David Carlson: Old cars hold special place in memory

David Carlson: Old cars hold special place in memory

In looking through old photos recently, I came across one with our car in the background. The photo brought back a flood of memories of all the good times we had in that car.

Given all the memories we have with our automobiles, it isn’t surprising that cars can seem like family members. It’s also not surprising that many people give names to their cars and, yes, even talk to them at times.

When my wife and I were first married, we each had a used Corvair. I can’t remember if we named those cars, but we should have called them “Nadermobiles,” in honor of Ralph Nader who campaigned to get those dangerous vehicles off the road. Later we had a VW Beetle, which not surprisingly became known as the Green Bug.

Many years later when our younger son had learned to drive, I asked him which car he intended to take to his summer job. Without hesitating, he said, “I’ll take Silver Destiny.” When I asked what in the world he was talking about, he told me that was the name he’d given to our older car. I never did understand how a rusty automobile had earned such a regal title, but the name stuck until the car died.

My wife’s and my favorite name for a car is associated with our three years of graduate studies in Scotland. Initially, we relied on bus and train travel but wanted greater mobility to explore the Scottish highlands or cities like St. Andrews and Edinburgh. The car was a Triumph Herald, not a vehicle available in the States and one that was quite a tight fit for someone my size.

The most impressive feature of the car was its beautiful solid wood dash. The most worrisome aspect of the car was the extensive rust. It was quite a surprise the first time we looked down and saw the passing road underneath the car through holes in the floorboard.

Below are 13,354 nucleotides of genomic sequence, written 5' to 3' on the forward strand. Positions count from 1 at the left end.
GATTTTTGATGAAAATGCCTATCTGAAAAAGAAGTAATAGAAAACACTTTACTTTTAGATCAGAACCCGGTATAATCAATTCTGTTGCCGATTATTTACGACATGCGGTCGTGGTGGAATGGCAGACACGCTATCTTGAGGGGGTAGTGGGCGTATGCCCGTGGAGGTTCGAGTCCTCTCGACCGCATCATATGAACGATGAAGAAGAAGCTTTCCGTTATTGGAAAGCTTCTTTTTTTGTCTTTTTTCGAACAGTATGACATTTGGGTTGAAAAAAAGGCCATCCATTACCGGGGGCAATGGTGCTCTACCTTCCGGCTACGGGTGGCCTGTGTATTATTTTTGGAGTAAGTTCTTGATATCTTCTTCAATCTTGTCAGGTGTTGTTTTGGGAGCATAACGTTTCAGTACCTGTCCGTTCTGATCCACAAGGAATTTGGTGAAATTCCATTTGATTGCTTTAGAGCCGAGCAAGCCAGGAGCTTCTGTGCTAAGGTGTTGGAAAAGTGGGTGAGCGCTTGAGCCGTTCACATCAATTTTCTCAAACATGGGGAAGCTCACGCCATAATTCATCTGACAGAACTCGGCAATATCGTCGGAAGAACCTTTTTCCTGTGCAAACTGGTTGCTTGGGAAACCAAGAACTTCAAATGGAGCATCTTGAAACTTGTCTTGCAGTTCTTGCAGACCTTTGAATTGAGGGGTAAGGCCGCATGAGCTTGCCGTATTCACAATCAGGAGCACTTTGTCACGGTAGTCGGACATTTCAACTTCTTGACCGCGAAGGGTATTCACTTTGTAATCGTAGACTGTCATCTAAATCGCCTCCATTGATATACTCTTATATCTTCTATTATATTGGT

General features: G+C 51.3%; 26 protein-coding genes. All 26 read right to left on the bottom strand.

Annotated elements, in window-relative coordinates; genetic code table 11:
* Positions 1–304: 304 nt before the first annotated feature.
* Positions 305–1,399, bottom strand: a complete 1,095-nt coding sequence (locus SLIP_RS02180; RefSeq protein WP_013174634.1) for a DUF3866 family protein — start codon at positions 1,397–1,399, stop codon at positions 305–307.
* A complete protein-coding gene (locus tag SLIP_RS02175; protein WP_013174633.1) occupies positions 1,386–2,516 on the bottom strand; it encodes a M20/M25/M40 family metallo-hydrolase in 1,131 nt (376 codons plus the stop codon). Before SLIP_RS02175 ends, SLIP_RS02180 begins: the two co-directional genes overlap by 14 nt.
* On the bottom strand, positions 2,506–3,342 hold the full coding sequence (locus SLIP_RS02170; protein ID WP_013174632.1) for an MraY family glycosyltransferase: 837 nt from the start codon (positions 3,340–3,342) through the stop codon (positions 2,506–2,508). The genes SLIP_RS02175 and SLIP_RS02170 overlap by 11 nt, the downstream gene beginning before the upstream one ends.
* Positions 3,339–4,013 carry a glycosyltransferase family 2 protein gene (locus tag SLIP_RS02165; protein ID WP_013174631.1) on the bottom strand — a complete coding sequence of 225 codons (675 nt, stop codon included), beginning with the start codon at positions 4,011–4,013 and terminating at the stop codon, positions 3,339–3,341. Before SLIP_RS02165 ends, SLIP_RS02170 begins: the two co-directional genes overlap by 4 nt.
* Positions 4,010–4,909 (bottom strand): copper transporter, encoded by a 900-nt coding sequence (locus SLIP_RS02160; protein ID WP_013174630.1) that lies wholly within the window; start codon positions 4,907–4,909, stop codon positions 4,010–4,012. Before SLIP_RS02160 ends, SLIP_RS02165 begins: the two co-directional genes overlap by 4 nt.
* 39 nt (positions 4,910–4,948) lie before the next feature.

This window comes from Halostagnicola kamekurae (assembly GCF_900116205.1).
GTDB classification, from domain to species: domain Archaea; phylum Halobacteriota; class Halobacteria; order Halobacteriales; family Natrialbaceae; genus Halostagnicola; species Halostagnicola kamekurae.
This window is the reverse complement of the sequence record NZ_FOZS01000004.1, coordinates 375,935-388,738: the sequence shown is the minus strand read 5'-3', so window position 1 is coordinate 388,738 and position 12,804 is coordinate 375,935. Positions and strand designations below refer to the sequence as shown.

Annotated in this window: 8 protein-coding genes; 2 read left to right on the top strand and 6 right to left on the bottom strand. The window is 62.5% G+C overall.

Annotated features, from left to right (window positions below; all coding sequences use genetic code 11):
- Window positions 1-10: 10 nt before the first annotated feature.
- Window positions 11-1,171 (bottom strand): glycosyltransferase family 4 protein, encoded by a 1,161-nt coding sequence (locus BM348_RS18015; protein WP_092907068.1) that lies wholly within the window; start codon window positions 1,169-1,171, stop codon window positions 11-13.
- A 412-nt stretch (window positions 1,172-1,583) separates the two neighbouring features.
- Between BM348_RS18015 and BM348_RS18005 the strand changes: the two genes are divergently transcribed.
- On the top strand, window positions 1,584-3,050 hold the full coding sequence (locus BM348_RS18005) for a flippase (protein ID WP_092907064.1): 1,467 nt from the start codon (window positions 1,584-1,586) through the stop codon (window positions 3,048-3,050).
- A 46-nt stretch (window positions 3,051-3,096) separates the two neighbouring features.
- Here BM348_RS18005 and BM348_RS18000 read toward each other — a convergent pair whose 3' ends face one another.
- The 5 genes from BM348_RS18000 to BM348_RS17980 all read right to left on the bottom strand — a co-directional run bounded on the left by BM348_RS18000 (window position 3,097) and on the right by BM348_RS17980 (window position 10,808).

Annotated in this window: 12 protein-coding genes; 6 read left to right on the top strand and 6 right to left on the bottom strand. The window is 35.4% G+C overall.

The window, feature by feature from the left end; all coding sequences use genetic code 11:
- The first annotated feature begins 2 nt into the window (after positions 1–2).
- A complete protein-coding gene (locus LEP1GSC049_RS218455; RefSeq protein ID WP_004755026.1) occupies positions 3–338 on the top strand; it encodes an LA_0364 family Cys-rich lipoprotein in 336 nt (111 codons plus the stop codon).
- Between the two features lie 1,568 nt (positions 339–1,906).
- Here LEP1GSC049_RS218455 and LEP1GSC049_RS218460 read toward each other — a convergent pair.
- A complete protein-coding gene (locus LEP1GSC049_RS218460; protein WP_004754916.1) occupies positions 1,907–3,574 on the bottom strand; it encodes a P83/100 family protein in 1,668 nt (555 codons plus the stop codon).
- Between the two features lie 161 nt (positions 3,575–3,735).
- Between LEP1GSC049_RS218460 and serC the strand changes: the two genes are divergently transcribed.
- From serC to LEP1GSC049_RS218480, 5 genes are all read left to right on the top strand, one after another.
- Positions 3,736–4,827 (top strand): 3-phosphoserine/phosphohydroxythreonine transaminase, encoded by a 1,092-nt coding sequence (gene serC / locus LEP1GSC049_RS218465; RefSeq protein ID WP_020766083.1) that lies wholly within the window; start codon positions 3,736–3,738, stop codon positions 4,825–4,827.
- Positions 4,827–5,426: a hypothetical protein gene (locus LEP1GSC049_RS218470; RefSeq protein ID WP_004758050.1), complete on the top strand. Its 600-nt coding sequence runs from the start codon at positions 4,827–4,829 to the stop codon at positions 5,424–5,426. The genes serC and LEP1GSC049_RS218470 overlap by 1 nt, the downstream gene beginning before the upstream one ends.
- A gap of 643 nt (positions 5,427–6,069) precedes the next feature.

With a car named a Herald, you can understand why we had to name her “Hark,” as in “Hark the Herald Angels Sing.” Hark gave us reliable transportation for our forays to other parts of Scotland, but there came a time when we faced a decision. We’d been invited to serve as instructors for a group of American college students who that summer would be travelling through Europe and the Middle East. The opportunity was too good to pass up, but we needed to make our way to Italy to meet the group. Would Hark survive the nearly 1,500 mile trip, a trip that included crossing the Alps and negotiating the scary urban traffic in English, French, and Italian cities?

To our relief, Hark kept right on chugging, taking us finally to the southern Italian port town of Brindisi, where we had to leave her on a side street and travel with the student group for several weeks in Greece and Israel.

Our parting with Hark in Brindisi was a sad one, as we’d been warned that the city’s youth had a reputation for stripping down cars left on its streets. I remember taking one last look at Hark’s rusty exterior when we said goodbye. It was as close to a funeral for a car as I’ve ever experienced.

I didn’t think much about Hark in the fascinating weeks we were in Greece and Israel. But when we were on the ferry returning to Brindisi, I mourned again Hark’s likely fate.

I know my wife and I will never forget the shock of seeing Hark sitting exactly where we’d left her. The only change was a coating of dust that covered the car. Perhaps, we thought, Brindisi didn’t deserve its bad reputation. Or perhaps, the youth of Brindisi took one look at Hark and decided the car wasn’t worth stripping.

A week later, just before we flew back to the States, we handed Hark over to fellow grad students who’d come down from Scotland to France for a holiday. I’m happy to say that Hark gave our friends two more years of faithful service. When our friends left Europe, I assumed Hark went to where all cars eventually end up.

To this day, when we see a Triumph Herald in an old British movie, we call out, “Look, it’s just like Hark!” We like to think that somewhere, perhaps in some scrapheap, Hark knows that we remember her.